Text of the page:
On the 13th of each month, I write about a movie whose title contains the number 13.
At the beginning of David Sington's documentary The Fear of 13, a title card promises that all of subject Nick Yarris' claims have been independently verified, but it's still hard to believe a lot of the stories he tells about the 20-plus years he spent in prison for a crime he didn't commit. Yarris, a drug addict and small-time car thief, ended up convicted of the rape and murder of a wife and mother of three thanks to a series of poor decisions and unlucky circumstances, and his account of his subsequent time in prison seems equally far-fetched. Although Sington throws in occasional newspaper clippings to support some of Yarris' tales, the focus on Yarris as the movie's only interviewee gives the sense that he's the sole source of information, and his eloquent, engaging speaking style ironically makes a lot of what he says harder to believe.
Even if Yarris has embellished his story, though, the basic facts of it, reported in multiple news outlets, are more than amazing enough to justify this documentary. During his time in prison (primarily on death row), Yarris once escaped for 25 days (before turning himself back in), met and married an anti-death penalty activist, spent years advocating for DNA testing to exonerate himself, contracted diseases from poor prison health care, and eventually requested that his execution be expedited, literally months before that DNA evidence finally proved his innocence and he was set free. Sington films Yarris in a darkened, unspecified location, that at first looks like it could be a prison cell or meeting room (the opening title cards also seem to make it unclear whether Yarris is still in prison, for anyone -- like me -- not already familiar with his story).
This isn't just a 96-minute interview, though -- taking more than a few cues from Errol Morris, Sington uses select re-enactments, sound effects and arty close-ups of everyday objects to illustrate Yarris' accounts, and he structures the movie more like a narrative than a documentary, starting out with one of Yarris' most far-fetched stories (about a prisoner breaking triumphantly into song on a block where silence is strictly enforced) before doubling back at various times to fill in the details of the alleged crime that sent Yarris to death row and, finally, the abuse he suffered as a child that had a formative influence on his turn to drugs and crime. That last one comes off a bit like a cheap twist (and I am not a big fan of documentaries that withhold factual information for the sake of "plot twists"), but overall Sington (and Yarris, presumably) construct the movie very effectively, so that it's both suspenseful and emotionally wrenching, with the right amount of comic relief.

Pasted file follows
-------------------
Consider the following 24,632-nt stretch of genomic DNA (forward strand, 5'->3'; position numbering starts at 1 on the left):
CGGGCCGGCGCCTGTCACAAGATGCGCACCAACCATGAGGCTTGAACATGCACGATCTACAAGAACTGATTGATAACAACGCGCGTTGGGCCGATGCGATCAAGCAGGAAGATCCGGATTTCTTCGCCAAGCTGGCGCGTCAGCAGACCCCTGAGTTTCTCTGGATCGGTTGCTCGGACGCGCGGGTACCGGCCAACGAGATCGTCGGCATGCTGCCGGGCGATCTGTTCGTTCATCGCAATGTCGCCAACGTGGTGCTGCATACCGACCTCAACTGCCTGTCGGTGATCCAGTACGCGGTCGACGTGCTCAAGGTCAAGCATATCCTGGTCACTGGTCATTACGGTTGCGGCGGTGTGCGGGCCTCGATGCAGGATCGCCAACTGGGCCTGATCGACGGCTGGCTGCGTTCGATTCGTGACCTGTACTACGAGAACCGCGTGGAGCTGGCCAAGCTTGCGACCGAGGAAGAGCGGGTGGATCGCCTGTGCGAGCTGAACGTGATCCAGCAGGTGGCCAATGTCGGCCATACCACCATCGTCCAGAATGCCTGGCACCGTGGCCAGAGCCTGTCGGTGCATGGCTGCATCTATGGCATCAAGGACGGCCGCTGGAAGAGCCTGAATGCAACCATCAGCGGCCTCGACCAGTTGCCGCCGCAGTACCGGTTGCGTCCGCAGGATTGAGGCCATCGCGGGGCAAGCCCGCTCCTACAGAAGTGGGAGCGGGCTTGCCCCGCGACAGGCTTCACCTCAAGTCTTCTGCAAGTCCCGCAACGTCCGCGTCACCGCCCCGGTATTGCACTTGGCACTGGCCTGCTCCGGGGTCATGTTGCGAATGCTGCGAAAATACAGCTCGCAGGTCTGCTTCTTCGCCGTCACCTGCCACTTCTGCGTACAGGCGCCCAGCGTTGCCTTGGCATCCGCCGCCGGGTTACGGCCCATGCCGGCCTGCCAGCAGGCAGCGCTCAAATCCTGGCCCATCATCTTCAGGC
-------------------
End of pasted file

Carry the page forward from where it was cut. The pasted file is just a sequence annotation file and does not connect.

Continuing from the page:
Yarris is a master storyteller, teasing out themes in each of his anecdotes (one of which provides the movie with its title) that make them sound like rehearsed, carefully crafted monologues. And given how much time he spent in prison, devouring hundreds of books, they might well be. Yarris professes his fondness for pulpy crime novels, and he seems to have fashioned himself into a character from an Elmore Leonard book, with a set of unlikely quirks and experiences and a strong, self-aware intellect. By creating such a cinematic, engrossing movie, Sington enables Yarris' self-mythologizing, but given how much the guy went through at the hands of a cruel and indifferent justice system, he can be forgiven a bit of hubris and self-aggrandizement.